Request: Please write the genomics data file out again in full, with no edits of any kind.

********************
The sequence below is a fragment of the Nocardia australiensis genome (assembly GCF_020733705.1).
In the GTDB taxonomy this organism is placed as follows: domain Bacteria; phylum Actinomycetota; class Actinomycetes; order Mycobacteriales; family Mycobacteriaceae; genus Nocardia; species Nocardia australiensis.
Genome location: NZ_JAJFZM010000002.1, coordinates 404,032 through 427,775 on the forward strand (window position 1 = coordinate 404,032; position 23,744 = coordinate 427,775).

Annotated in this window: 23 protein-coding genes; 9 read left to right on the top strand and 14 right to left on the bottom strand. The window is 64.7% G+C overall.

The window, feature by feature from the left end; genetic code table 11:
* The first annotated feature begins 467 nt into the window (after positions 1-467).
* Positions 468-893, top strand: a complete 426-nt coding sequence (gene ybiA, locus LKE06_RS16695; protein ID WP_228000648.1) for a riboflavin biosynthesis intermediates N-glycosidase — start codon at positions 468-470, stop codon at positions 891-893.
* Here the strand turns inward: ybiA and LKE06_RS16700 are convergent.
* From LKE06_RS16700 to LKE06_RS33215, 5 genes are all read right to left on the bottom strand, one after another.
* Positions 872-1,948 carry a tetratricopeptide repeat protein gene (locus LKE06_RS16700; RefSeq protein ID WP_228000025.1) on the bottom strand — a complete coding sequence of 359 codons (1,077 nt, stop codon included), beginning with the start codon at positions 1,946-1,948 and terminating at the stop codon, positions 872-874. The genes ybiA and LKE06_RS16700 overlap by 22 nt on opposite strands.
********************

The sequence below is a fragment of the Nocardia australiensis genome (assembly GCF_020733705.1).
In the GTDB taxonomy this organism is placed as follows: domain Bacteria; phylum Actinomycetota; class Actinomycetes; order Mycobacteriales; family Mycobacteriaceae; genus Nocardia; species Nocardia australiensis.
Genome location: NZ_JAJFZM010000002.1, coordinates 404,032 through 427,775 on the forward strand (window position 1 = coordinate 404,032; position 23,744 = coordinate 427,775).

Annotated in this window: 23 protein-coding genes; 9 read left to right on the top strand and 14 right to left on the bottom strand. The window is 64.7% G+C overall.

The window, feature by feature from the left end; genetic code table 11:
* The first annotated feature begins 467 nt into the window (after positions 1-467).
* Positions 468-893, top strand: a complete 426-nt coding sequence (gene ybiA, locus LKE06_RS16695; protein ID WP_228000648.1) for a riboflavin biosynthesis intermediates N-glycosidase — start codon at positions 468-470, stop codon at positions 891-893.
* Here the strand turns inward: ybiA and LKE06_RS16700 are convergent.
* From LKE06_RS16700 to LKE06_RS33215, 5 genes are all read right to left on the bottom strand, one after another.
* Positions 872-1,948 carry a tetratricopeptide repeat protein gene (locus LKE06_RS16700; RefSeq protein ID WP_228000025.1) on the bottom strand — a complete coding sequence of 359 codons (1,077 nt, stop codon included), beginning with the start codon at positions 1,946-1,948 and terminating at the stop codon, positions 872-874. The genes ybiA and LKE06_RS16700 overlap by 22 nt on opposite strands.